Sunscreen 101: Everything you need to know
Learning about key sunscreen features can help you make better choices for staying safe in the sun.
By Dr. Anatoli Freiman
With one in six Canadians expected to develop skin cancer in their lifetime, skin cancer is the most common type of cancer. Yet it is also one of the most preventable.
The primary environmental cause of premature skin aging and most skin cancers is ultraviolet (UV) radiation from sun exposure. UV radiation is composed of three wavelengths: UVA, UVB and UVC, of which UVA (320-400 nm) and UVB (290-320 nm) rays are specifically carcinogenic. Sunscreens are an integral element for sun protection since they work by absorbing or reflecting UV radiation.
There are two main types of sunscreens: organic/chemical, which absorb UV radiation, and inorganic/physical (such as titanium dioxide or zinc oxide), which physically block UV radiation. Many sunscreens combine both chemical and physical ingredients, and they are available in a variety of forms including lotions, gels and sprays.
Learning about the following key sunscreen features can help you make the best choice for staying safe in the sun:
- SPF stands for Sun Protection Factor and indicates sunscreen effectiveness against UVB rays. There is incremental protection with higher SPF, and dermatologists typically recommend using a sunscreen with an SPF of at least 30, which blocks 97 per cent of UVB. SPF does not indicate UVA protection or that the sunscreen is broad spectrum.
- Sunscreens labelled “broad spectrum” offer protection against both UVA and UVB rays and are therefore the best choice. A critical wavelength of at least 370 nm is a laboratory measure of broad-spectrum protection.
- The photostability of sunscreens refers to their stability upon exposure to sunlight.
- Water-resistant sunscreens maintain their SPF protection level after 40 to 80 minutes of water immersion, as determined by laboratory testing.
- Sunscreens should ideally be non-comedogenic (which means they won’t block pores), non-irritating, hypoallergenic and minimally or non-perfumed.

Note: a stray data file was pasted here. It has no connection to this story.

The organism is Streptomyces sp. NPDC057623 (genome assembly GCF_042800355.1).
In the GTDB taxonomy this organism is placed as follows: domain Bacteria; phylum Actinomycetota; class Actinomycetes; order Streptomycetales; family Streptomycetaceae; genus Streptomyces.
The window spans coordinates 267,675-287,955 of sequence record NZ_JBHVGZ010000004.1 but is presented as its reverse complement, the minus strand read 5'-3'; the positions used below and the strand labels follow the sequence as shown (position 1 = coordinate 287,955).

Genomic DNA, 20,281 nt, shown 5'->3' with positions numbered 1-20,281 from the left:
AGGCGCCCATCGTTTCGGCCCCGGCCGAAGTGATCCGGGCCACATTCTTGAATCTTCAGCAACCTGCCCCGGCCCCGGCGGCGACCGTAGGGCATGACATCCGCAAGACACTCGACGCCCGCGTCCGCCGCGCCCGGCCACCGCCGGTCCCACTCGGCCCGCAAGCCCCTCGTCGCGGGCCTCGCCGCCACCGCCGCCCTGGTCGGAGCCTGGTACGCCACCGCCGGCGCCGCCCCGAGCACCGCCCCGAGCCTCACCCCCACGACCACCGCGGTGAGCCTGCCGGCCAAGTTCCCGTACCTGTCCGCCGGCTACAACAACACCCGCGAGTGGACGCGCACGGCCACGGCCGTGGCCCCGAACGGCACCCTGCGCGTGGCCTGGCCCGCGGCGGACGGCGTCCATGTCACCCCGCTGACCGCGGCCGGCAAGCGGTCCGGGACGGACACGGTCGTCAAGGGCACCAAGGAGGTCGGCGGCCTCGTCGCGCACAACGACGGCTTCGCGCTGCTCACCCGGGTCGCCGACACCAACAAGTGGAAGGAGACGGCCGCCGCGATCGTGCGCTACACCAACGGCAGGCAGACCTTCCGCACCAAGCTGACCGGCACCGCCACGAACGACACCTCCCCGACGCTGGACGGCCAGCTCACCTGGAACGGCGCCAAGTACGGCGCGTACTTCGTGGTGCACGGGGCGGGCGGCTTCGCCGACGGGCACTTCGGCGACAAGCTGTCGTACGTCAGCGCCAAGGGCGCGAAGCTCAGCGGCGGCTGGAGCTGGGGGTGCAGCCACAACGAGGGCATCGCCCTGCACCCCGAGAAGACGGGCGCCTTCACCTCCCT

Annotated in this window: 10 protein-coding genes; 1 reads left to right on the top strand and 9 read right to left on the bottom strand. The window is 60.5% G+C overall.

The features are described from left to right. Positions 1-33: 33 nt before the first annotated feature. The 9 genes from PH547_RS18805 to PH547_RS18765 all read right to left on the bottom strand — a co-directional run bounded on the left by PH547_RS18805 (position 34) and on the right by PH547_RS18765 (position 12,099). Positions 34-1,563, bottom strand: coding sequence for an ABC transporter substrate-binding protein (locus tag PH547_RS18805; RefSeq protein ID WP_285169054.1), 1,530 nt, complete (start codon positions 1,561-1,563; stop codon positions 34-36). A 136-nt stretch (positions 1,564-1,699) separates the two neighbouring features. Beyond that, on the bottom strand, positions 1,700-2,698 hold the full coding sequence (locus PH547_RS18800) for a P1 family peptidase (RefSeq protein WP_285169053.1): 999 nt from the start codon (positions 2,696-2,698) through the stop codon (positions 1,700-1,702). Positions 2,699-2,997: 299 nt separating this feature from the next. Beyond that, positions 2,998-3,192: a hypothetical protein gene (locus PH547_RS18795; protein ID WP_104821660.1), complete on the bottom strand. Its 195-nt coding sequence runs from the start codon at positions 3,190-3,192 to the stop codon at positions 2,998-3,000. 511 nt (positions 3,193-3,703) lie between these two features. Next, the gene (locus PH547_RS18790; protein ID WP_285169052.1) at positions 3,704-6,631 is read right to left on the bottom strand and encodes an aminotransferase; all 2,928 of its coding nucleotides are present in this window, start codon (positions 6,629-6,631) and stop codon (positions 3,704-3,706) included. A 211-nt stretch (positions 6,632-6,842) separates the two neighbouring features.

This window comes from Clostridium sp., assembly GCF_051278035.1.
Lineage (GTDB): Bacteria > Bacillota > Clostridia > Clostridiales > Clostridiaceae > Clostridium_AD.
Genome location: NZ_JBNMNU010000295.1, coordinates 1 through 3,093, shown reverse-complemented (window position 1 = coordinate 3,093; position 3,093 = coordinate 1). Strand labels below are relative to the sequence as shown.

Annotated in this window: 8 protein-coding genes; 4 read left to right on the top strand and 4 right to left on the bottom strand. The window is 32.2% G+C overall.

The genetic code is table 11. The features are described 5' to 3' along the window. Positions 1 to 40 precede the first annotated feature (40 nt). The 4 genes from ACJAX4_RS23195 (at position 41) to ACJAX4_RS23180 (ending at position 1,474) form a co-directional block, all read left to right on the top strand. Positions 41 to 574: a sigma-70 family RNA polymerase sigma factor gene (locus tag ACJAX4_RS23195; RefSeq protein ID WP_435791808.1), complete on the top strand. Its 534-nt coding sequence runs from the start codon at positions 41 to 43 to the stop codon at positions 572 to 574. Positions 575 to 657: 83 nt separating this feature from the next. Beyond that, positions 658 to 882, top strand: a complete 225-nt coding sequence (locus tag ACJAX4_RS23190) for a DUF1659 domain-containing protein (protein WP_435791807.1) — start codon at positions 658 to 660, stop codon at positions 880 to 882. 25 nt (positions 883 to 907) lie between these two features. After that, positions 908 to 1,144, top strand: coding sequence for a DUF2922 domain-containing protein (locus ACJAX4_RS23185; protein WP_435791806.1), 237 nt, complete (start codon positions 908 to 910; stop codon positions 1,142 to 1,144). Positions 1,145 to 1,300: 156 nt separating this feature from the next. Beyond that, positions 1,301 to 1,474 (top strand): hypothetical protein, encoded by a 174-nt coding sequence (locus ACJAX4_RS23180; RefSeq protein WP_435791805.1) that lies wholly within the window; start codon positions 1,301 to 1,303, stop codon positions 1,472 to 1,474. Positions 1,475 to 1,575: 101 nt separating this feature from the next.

The U.S. Food and Drug Administration recently adopted more stringent regulations about labelling sunscreens and establishing standards for testing the effectiveness of sunscreen products. Health Canada is also in the process of revising its sunscreen monograph.
The Canadian Dermatology Association (CDA) Sun Protection Program scientifically evaluates sunscreens through independent laboratory testing, and Canadians are encouraged to look for the CDA logo when purchasing sunscreens.
The CDA recommends that a broad-spectrum (providing UVA and UVB protection) and high SPF (30+) sunscreen be generously and evenly applied to the skin approximately 15 to 20 minutes before sun exposure. It should then be reapplied every two hours, or more frequently if you are swimming or sweating. In general, you will need about two to three tablespoons of sunscreen to adequately cover the body’s skin surface, and a teaspoon of sunscreen is needed for the face.
Dermatologists encourage the use of sunscreen for children older than six months, while using other sun protective measures for younger infants.
Keep in mind that sunscreen is only one of the many ways to ensure overall sun safety. Other strategies include staying out of the sun during peak hours from 11 a.m. to 3 p.m., seeking shade and wearing sun-protective clothing and sunglasses. Including sunscreen as part of your everyday routine will not only save you from painful sunburns, it will, most importantly, reduce your risk of developing skin cancer.
Dr. Anatoli Freiman is Chair of the Canadian Dermatology Association Sun Protection Program and Medical Director of the Toronto Dermatology Centre (torontodermatologycentre.com).
Checklist: My sunscreen should...
- Have an SPF of 30 or higher.
- Offer broad-spectrum (UVA/UVB) protection.
- Be hypoallergenic and non-comedogenic so it won’t clog my pores.
When in doubt:
look for the CDA Sun Protection Program logo.
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